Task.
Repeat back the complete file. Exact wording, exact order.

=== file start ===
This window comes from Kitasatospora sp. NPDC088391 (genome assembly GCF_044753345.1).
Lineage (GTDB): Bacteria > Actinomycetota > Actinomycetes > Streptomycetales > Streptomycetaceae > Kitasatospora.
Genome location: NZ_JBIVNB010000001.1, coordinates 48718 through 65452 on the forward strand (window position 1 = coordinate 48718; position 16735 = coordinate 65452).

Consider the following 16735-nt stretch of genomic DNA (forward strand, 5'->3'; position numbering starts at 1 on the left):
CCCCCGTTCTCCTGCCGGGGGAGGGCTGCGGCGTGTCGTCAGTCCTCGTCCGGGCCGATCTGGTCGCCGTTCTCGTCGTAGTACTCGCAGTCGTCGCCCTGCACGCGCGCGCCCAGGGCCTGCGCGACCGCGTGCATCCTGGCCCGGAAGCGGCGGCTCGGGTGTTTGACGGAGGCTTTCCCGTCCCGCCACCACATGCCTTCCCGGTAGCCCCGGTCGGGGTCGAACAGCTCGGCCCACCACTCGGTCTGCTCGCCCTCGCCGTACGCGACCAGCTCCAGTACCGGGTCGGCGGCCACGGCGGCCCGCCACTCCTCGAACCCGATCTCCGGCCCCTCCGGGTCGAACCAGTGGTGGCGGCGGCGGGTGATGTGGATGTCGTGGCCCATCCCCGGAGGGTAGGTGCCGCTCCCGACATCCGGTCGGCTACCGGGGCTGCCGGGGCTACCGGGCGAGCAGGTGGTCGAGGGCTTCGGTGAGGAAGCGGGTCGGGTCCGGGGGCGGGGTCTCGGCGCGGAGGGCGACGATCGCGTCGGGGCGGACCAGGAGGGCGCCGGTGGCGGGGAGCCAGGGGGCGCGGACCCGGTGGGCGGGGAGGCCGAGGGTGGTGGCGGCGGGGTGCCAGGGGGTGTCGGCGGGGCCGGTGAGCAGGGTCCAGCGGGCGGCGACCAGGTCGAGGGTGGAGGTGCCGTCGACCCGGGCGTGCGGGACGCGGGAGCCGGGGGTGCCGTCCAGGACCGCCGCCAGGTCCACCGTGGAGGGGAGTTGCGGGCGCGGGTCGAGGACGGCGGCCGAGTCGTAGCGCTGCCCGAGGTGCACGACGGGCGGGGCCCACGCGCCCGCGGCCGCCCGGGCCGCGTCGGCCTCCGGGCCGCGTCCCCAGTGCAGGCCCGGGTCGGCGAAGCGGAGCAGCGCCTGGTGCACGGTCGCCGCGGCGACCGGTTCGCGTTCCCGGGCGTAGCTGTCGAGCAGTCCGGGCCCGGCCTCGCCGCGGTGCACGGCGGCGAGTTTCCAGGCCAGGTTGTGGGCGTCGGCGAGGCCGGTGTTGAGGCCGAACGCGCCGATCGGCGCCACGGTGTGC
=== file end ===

This window comes from Kitasatospora sp. NPDC088391 (genome assembly GCF_044753345.1).
Lineage (GTDB): Bacteria > Actinomycetota > Actinomycetes > Streptomycetales > Streptomycetaceae > Kitasatospora.
Genome location: NZ_JBIVNB010000001.1, coordinates 48718 through 65452 on the forward strand (window position 1 = coordinate 48718; position 16735 = coordinate 65452).

Consider the following 16735-nt stretch of genomic DNA (forward strand, 5'->3'; position numbering starts at 1 on the left):
CCCCCGTTCTCCTGCCGGGGGAGGGCTGCGGCGTGTCGTCAGTCCTCGTCCGGGCCGATCTGGTCGCCGTTCTCGTCGTAGTACTCGCAGTCGTCGCCCTGCACGCGCGCGCCCAGGGCCTGCGCGACCGCGTGCATCCTGGCCCGGAAGCGGCGGCTCGGGTGTTTGACGGAGGCTTTCCCGTCCCGCCACCACATGCCTTCCCGGTAGCCCCGGTCGGGGTCGAACAGCTCGGCCCACCACTCGGTCTGCTCGCCCTCGCCGTACGCGACCAGCTCCAGTACCGGGTCGGCGGCCACGGCGGCCCGCCACTCCTCGAACCCGATCTCCGGCCCCTCCGGGTCGAACCAGTGGTGGCGGCGGCGGGTGATGTGGATGTCGTGGCCCATCCCCGGAGGGTAGGTGCCGCTCCCGACATCCGGTCGGCTACCGGGGCTGCCGGGGCTACCGGGCGAGCAGGTGGTCGAGGGCTTCGGTGAGGAAGCGGGTCGGGTCCGGGGGCGGGGTCTCGGCGCGGAGGGCGACGATCGCGTCGGGGCGGACCAGGAGGGCGCCGGTGGCGGGGAGCCAGGGGGCGCGGACCCGGTGGGCGGGGAGGCCGAGGGTGGTGGCGGCGGGGTGCCAGGGGGTGTCGGCGGGGCCGGTGAGCAGGGTCCAGCGGGCGGCGACCAGGTCGAGGGTGGAGGTGCCGTCGACCCGGGCGTGCGGGACGCGGGAGCCGGGGGTGCCGTCCAGGACCGCCGCCAGGTCCACCGTGGAGGGGAGTTGCGGGCGCGGGTCGAGGACGGCGGCCGAGTCGTAGCGCTGCCCGAGGTGCACGACGGGCGGGGCCCACGCGCCCGCGGCCGCCCGGGCCGCGTCGGCCTCCGGGCCGCGTCCCCAGTGCAGGCCCGGGTCGGCGAAGCGGAGCAGCGCCTGGTGCACGGTCGCCGCGGCGACCGGTTCGCGTTCCCGGGCGTAGCTGTCGAGCAGTCCGGGCCCGGCCTCGCCGCGGTGCACGGCGGCGAGTTTCCAGGCCAGGTTGTGGGCGTCGGCGAGGCCGGTGTTGAGGCCGAACGCGCCGATCGGCGCCACGGTGTGC